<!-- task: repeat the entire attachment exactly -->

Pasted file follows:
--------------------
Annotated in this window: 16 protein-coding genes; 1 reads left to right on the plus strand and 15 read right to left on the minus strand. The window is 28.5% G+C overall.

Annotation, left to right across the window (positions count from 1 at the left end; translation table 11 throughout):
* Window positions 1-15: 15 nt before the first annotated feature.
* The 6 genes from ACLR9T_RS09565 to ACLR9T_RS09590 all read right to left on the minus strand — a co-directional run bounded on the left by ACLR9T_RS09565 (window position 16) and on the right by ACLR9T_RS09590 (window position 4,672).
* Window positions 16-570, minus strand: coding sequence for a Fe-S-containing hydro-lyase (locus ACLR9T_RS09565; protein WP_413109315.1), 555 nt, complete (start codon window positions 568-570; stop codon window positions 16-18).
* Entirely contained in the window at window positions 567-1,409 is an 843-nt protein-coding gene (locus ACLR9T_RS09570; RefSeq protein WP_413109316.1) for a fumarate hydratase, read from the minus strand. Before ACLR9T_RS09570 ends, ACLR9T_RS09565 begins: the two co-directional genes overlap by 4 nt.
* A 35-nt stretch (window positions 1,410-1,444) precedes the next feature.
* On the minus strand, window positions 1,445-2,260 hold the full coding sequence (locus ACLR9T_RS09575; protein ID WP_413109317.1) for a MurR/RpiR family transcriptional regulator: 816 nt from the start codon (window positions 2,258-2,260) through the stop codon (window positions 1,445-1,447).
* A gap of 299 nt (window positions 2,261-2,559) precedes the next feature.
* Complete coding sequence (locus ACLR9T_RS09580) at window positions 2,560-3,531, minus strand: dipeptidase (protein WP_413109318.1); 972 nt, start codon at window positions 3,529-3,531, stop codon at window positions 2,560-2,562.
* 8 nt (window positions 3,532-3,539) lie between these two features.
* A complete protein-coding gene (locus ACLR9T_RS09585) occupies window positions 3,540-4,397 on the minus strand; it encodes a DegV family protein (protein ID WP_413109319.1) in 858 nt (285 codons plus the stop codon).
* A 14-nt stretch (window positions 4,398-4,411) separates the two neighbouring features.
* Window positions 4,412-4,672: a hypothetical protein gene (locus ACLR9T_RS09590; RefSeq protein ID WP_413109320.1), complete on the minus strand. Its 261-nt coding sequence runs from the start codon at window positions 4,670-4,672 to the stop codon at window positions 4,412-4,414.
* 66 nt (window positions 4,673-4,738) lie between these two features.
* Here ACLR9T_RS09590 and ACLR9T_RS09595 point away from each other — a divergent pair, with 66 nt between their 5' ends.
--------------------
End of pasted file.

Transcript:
Annotated in this window: 16 protein-coding genes; 1 reads left to right on the plus strand and 15 read right to left on the minus strand. The window is 28.5% G+C overall.

Annotation, left to right across the window (positions count from 1 at the left end; translation table 11 throughout):
* Window positions 1-15: 15 nt before the first annotated feature.
* The 6 genes from ACLR9T_RS09565 to ACLR9T_RS09590 all read right to left on the minus strand — a co-directional run bounded on the left by ACLR9T_RS09565 (window position 16) and on the right by ACLR9T_RS09590 (window position 4,672).
* Window positions 16-570, minus strand: coding sequence for a Fe-S-containing hydro-lyase (locus ACLR9T_RS09565; protein WP_413109315.1), 555 nt, complete (start codon window positions 568-570; stop codon window positions 16-18).
* Entirely contained in the window at window positions 567-1,409 is an 843-nt protein-coding gene (locus ACLR9T_RS09570; RefSeq protein WP_413109316.1) for a fumarate hydratase, read from the minus strand. Before ACLR9T_RS09570 ends, ACLR9T_RS09565 begins: the two co-directional genes overlap by 4 nt.
* A 35-nt stretch (window positions 1,410-1,444) precedes the next feature.
* On the minus strand, window positions 1,445-2,260 hold the full coding sequence (locus ACLR9T_RS09575; protein ID WP_413109317.1) for a MurR/RpiR family transcriptional regulator: 816 nt from the start codon (window positions 2,258-2,260) through the stop codon (window positions 1,445-1,447).
* A gap of 299 nt (window positions 2,261-2,559) precedes the next feature.
* Complete coding sequence (locus ACLR9T_RS09580) at window positions 2,560-3,531, minus strand: dipeptidase (protein WP_413109318.1); 972 nt, start codon at window positions 3,529-3,531, stop codon at window positions 2,560-2,562.
* 8 nt (window positions 3,532-3,539) lie between these two features.
* A complete protein-coding gene (locus ACLR9T_RS09585) occupies window positions 3,540-4,397 on the minus strand; it encodes a DegV family protein (protein ID WP_413109319.1) in 858 nt (285 codons plus the stop codon).
* A 14-nt stretch (window positions 4,398-4,411) separates the two neighbouring features.
* Window positions 4,412-4,672: a hypothetical protein gene (locus ACLR9T_RS09590; RefSeq protein ID WP_413109320.1), complete on the minus strand. Its 261-nt coding sequence runs from the start codon at window positions 4,670-4,672 to the stop codon at window positions 4,412-4,414.
* 66 nt (window positions 4,673-4,738) lie between these two features.
* Here ACLR9T_RS09590 and ACLR9T_RS09595 point away from each other — a divergent pair, with 66 nt between their 5' ends.